Recently, I took a holiday across Europe from the UK to Sicily, taking in Rome along the way. Hey, anyone want to see my holiday pictures? Here’s the Colosseum in Rome:
OK, I’m no good at travelogues. Check out this post from my consort Tanya Jones if you want something a little more sensible in that regard.
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We spent a lot of time on the train on this holiday, and part of our journey involved an 11 hour train ride from Rome to Sicily. And as excited as I was to be travelling along the Italian coast, something else was at the back of my mind. I had a laptop. I had a power socket. And I had 11 hours to fill. I could walk onto that train with my mind totally empty, and walk off it with a whole article written on something cool.
And I’m sure that would be perfect for some people. The kind of people who conjure up magical words purely out of their magical brain, and need nothing else.
Me? It really made me realise how pretty much everything I write builds on the work of others.1 When I’m writing, I need constant access to articles online, to my DVD shelf, to my 40″ television, to books I suddenly discover I have to buy, and to help from random people on Twitter. Travelling with just a laptop and a brain – and spotty data coverage – isn’t enough for me to be able to do anything useful.
The romantic ideal didn’t work.
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And yet, wandering around Syracuse, full of calamari, something strange started to happen. Looking out at the beautiful sea, an idea popped into my head for an article. And another one. And another one. And another one. My head felt full of ideas for the first time in ages.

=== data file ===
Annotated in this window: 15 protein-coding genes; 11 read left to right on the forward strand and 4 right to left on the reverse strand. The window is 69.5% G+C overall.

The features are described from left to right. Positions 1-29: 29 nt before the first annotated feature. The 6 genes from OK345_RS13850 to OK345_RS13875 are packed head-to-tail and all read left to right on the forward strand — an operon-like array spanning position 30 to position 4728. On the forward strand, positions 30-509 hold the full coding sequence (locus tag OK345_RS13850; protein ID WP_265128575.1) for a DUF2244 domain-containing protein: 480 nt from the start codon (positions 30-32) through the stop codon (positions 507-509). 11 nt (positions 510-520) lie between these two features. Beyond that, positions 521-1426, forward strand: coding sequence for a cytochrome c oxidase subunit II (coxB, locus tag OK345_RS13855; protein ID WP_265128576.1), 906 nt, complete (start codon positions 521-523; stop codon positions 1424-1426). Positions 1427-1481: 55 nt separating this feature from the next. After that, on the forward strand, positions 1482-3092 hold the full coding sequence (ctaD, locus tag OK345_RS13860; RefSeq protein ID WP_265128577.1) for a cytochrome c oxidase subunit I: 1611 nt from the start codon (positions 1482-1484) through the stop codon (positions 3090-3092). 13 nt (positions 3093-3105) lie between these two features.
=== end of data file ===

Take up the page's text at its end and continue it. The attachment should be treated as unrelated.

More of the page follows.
None of those article ideas were about the beauty of Sicily, of course. It was all about old sitcoms, as per. But they were ideas, some of them vaguely swirling around my head for ages, which suddenly popped into sharp focus.
It’s standard advice, of course. Go somewhere new, change your surroundings, and your brain will find it easier to do things. But that’s the thing: it’s such standard advice, it’s sometimes easy just to ignore it. But it really did work for me. If you have trouble getting your brain in gear, going somewhere else really is a useful thing to do. A cliche it may be, but it did me the absolute world of good.
The romantic ideal worked.
Not necessarily builds upwards. ↩